Veronica Harrod is a qualified journalist with a Master of Communications specialising in traditional and new media content. Investigating and reporting on political, economic and legislative trends that negatively impact on the day to day lives of people is one of her main areas of interest. Lifestyle content she is interested in includes celebrating our own especially the tireless work community advocates do as civil citizens participating in democracy to keep those in power on their toes. In a media age dominated by a multi billion dollar communications and public relations industry paid to manipulate information to protect and advance the interests of the few over the many there have to be journalists who are impervious to the all pervasive influencial role they have over local and central government and corporate interests.
For more information on Veronica’s professional qualifications see her Facebook page.
WHAT CAN WE DO? The current elected Mayor campaigned on more transparency & more public inclusion. In light of that do your best to attend the HDC meetings in Levin, hear what is happening & get speaking rights to express to Council matters that affect you. The meetings are held 6 weekly and dates are found on the HDC website, FB page or by phoning them.
TIME FOR AN INDEPENDENT INQUIRY INTO THE ‘TAMAKI SCAM’?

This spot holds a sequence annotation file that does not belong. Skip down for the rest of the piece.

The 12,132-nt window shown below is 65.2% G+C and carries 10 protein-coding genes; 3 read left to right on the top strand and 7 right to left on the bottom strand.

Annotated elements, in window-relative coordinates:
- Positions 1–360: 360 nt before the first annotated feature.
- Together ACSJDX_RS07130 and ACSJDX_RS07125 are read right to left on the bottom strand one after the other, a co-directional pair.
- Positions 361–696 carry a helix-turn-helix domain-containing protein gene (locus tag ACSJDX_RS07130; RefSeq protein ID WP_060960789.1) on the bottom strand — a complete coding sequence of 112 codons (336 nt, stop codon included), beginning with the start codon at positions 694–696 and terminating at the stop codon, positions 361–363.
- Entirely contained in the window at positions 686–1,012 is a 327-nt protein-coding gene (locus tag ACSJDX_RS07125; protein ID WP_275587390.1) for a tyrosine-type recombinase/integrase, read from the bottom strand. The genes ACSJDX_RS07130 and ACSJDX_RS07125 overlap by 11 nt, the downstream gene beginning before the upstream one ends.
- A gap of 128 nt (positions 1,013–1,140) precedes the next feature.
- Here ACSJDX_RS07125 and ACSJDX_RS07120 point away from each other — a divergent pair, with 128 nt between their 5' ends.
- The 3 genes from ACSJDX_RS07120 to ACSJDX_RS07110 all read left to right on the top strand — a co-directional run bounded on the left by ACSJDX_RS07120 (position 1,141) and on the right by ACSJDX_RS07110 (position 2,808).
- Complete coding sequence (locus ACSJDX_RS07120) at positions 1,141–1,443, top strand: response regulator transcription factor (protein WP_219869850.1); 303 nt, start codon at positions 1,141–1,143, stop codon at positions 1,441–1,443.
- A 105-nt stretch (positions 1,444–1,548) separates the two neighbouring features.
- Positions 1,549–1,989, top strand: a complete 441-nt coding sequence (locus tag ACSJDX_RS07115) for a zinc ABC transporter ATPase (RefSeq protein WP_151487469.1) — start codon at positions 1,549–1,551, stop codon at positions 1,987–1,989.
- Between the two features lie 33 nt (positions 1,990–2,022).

I think so.
Looking forward to an inquiry regarding how, on the watch of ‘financial helmsmen’ Bill English and Steven Joyce, a Crown Entity Company (Tamaki Regeneration Ltd) – with $1.6 billion of former Tamaki Housing NZ properties – was not listed under Sch 4A of the Public Finance Act, or Sch 2 of the Crown Entities Act?
Or listed as a company monitored by Treasury’s Crown Company Monitoring Advisory Unit?
“IMO, the essence of the ‘Tamaki Scam’ has been to use similar-sounding names for different companies, in order to disguise the real private property developer-driven GENTRIFICATION’ agenda, as ‘Regeneration’ of poorer communities.” ….. Penny Bright
This is, IMO, actually quite a big deal – in terms of NZ’s perceived status as ‘the least corrupt country in the world’?
100% Crown-owned ‘Crown Entity Company’ – Tamaki Regeneration Ltd, with $1.6 billion worth of former Housing NZ properties is not listed under Sch 4A of the Public Finance Act, or Sch 2 of the Crown Entities Act, or listed as a company monitored by Treasury’s Crown Company Monitoring Advisory Unit.
How ‘banana republic’ is THAT?
I have raised my concerns directly with:
The Office of the Auditor-General.
The office of the Attorney-General.
The office of the Solicitor-General.
The State Services Commission.
(My concerns are being addressed by all the above-mentioned.)
This 5 minute video where I explain the, IMO, ‘Tamaki Scam’ has now had over 169,000 views on facebook.
IMO, the essence of the ‘Tamaki Scam’ has been to use similar-sounding names for different companies, in order to disguise the real private property developer-driven GENTRIFICATION’ agenda, as ‘Regeneration’ of poorer communities.
“According to a Yale University report, New Zealand has the highest proportion of homeless people in the 34-member OECD, with nearly 1 per cent of the country’s population living on the streets or in emergency housing or shelters.
Auckland Council estimates there are nearly 23,000 homeless in the Super City alone.”
Neither Labour nor National are addressing this. Labour says it will build 100,000 more houses – instead of stopping the immigration influx which is contributing to the problem – all because they don’t want to be seen as xenophobic. National just says “Bring them all in ! Money, money, money.”